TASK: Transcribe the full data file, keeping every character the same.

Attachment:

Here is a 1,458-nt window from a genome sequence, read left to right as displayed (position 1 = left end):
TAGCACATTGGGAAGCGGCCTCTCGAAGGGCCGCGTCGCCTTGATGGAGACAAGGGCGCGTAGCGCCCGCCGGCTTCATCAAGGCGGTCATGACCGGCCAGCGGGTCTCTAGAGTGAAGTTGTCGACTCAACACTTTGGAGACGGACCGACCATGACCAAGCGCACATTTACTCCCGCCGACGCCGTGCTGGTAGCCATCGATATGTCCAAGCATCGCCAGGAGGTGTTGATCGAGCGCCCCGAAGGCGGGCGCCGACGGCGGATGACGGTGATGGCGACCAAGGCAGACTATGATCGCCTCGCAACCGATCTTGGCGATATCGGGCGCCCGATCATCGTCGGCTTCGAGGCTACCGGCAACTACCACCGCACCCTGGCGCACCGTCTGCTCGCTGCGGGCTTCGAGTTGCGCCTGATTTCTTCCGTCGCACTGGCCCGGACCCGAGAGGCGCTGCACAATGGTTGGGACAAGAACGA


Here is a 1,458-nt window from a genome sequence, read left to right as displayed (position 1 = left end):
TAGCACATTGGGAAGCGGCCTCTCGAAGGGCCGCGTCGCCTTGATGGAGACAAGGGCGCGTAGCGCCCGCCGGCTTCATCAAGGCGGTCATGACCGGCCAGCGGGTCTCTAGAGTGAAGTTGTCGACTCAACACTTTGGAGACGGACCGACCATGACCAAGCGCACATTTACTCCCGCCGACGCCGTGCTGGTAGCCATCGATATGTCCAAGCATCGCCAGGAGGTGTTGATCGAGCGCCCCGAAGGCGGGCGCCGACGGCGGATGACGGTGATGGCGACCAAGGCAGACTATGATCGCCTCGCAACCGATCTTGGCGATATCGGGCGCCCGATCATCGTCGGCTTCGAGGCTACCGGCAACTACCACCGCACCCTGGCGCACCGTCTGCTCGCTGCGGGCTTCGAGTTGCGCCTGATTTCTTCCGTCGCACTGGCCCGGACCCGAGAGGCGCTGCACAATGGTTGGGACAAGAACGA